163		int (*connect_req)(struct concap_proto *);
164	
165		/* to request a connection be released */
166		int (*disconn_req)(struct concap_proto *);	
167	};
168	
169	The network interface does not explicitly provide a receive service
170	because the encapsulation protocol directly calls netif_rx(). 
171	
172	
173	
174	
175	An encapsulation protocol itself is actually the
176	struct concap_proto{
177		struct net_device *net_dev;		/* net device using our service  */
178		struct concap_device_ops *dops; /* callbacks provided by device */
179	 	struct concap_proto_ops  *pops; /* callbacks provided by us */
180		int flags;
181		void *proto_data;               /* protocol specific private data, to
182						   be accessed via *pops methods only*/
183		/*
184		  :
185		  whatever 
186		  :
187		  */
188	};
189	
190	Most of this is filled in when the device requests the protocol to 
191	be reset (opend). The network interface must provide the net_dev and
192	dops pointers. Other concap_proto members should be considered private
193	data that are only accessed by the pops callback functions. Likewise,
194	a concap proto should access the network device's private data
195	only by means of the callbacks referred to by the dops pointer.
196	
197	
198	A possible extended device structure which uses the connection controlling
199	encapsulation services could look like this:
200	
201	struct concap_device{
202		struct net_device net_dev;
203		struct my_priv  /* device->local stuff */
204				/* the my_priv struct might contain a 
205				   struct concap_device_ops *dops;
206		                   to provide the device specific callbacks
207				*/
208		struct concap_proto *cprot;        /* callbacks provided by protocol */
209	};
210	
211	
212	
213	Misc Thoughts
214	=============
215	
216	The concept of the concap proto might help to reuse protocol code and
217	reduce the complexity of certain network interface implementations.
218	The trade off is that it introduces yet another procedure call layer
219	when processing the protocol. This has of course some impact on
220	performance. However, typically the concap interface will be used by
221	devices attached to slow lines (like telephone, isdn, leased synchronous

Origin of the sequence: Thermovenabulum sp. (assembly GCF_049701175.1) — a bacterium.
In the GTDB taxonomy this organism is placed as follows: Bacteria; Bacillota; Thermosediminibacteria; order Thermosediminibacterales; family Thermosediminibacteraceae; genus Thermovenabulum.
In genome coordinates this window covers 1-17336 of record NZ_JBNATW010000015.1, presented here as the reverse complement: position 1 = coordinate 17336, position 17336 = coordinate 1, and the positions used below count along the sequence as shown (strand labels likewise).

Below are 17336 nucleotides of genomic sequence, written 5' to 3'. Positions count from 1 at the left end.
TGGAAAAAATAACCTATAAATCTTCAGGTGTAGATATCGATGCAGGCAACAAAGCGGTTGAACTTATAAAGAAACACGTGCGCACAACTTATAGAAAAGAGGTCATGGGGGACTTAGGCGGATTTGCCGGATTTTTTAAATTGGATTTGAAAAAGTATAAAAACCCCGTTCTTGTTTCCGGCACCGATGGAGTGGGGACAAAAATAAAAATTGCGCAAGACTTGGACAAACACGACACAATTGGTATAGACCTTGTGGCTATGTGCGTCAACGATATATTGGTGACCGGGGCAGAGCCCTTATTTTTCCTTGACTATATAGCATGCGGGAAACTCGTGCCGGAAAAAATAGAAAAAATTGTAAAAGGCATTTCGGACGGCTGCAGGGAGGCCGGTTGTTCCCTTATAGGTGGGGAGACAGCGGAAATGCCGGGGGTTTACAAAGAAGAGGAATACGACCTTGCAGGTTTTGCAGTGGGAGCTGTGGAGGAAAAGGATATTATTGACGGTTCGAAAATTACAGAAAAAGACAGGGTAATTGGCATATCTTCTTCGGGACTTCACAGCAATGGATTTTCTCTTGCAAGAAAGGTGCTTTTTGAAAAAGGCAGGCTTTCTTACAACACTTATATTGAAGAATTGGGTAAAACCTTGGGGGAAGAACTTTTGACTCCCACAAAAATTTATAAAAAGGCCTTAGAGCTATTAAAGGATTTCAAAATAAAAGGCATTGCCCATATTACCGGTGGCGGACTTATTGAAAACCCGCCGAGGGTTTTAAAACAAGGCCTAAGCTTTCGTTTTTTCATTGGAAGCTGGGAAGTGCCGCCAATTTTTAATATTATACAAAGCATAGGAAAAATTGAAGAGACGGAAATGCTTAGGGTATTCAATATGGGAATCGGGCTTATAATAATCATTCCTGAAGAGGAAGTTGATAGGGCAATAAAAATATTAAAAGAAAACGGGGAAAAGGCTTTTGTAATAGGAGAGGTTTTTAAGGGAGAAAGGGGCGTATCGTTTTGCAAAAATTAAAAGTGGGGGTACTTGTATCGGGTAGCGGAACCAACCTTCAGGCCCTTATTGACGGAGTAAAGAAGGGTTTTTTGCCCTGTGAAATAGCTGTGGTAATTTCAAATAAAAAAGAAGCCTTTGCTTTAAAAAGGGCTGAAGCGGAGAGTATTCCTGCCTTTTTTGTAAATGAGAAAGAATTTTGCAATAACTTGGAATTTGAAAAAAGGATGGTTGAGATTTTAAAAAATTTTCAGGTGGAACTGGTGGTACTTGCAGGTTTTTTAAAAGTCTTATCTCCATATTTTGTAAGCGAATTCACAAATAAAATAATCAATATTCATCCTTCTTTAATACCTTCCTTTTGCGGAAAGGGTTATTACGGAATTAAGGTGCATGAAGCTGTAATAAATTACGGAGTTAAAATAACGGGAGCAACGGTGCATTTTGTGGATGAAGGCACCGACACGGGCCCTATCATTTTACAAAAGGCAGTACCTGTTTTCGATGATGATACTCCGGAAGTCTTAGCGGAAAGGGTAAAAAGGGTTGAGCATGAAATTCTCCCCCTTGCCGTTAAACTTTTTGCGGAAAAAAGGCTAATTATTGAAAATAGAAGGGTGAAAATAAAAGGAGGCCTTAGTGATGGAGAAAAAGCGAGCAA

222	lines). For such slow lines, the overhead is probably negligible.
223	This might no longer hold for certain high speed WAN links (like
224	ATM).
225	
226	
227	If general linux network interfaces explicitly supported concap
228	protocols (e.g. by a member struct concap_proto* in struct net_device)
229	then the interface of the service function could be changed
230	by passing a pointer of type (struct net_device*) instead of
231	type (struct concap_proto*). Doing so would make many of the service
232	functions compatible to network device support functions.
233	
234	e.g. instead of the concap protocol's service function
235	
236	  int (*encap_and_xmit)(struct concap_proto *cprot, struct sk_buff *skb);
237	
238	we could have
239	
240	  int (*encap_and_xmit)(struct net_device *ndev, struct sk_buff *skb);
241	
242	As this is compatible to the dev->hard_start_xmit() method, the device
243	driver could directly register the concap protocol's encap_and_xmit()
244	function as its hard_start_xmit() method. This would eliminate one
245	procedure call layer.
246	
247	
248	The device's data request function could also be defined as
249	 
250	  int (*data_req)(struct net_device *ndev, struct sk_buff *skb);
251	
252	This might even allow for some protocol stacking. And the network
253	interface might even register the same data_req() function directly
254	as its hard_start_xmit() method when a zero layer encapsulation
255	protocol is configured. Thus, eliminating the performance penalty
256	of the concap interface when a trivial concap protocol is used.
257	Nevertheless, the device remains able to support encapsulation
258	protocol configuration.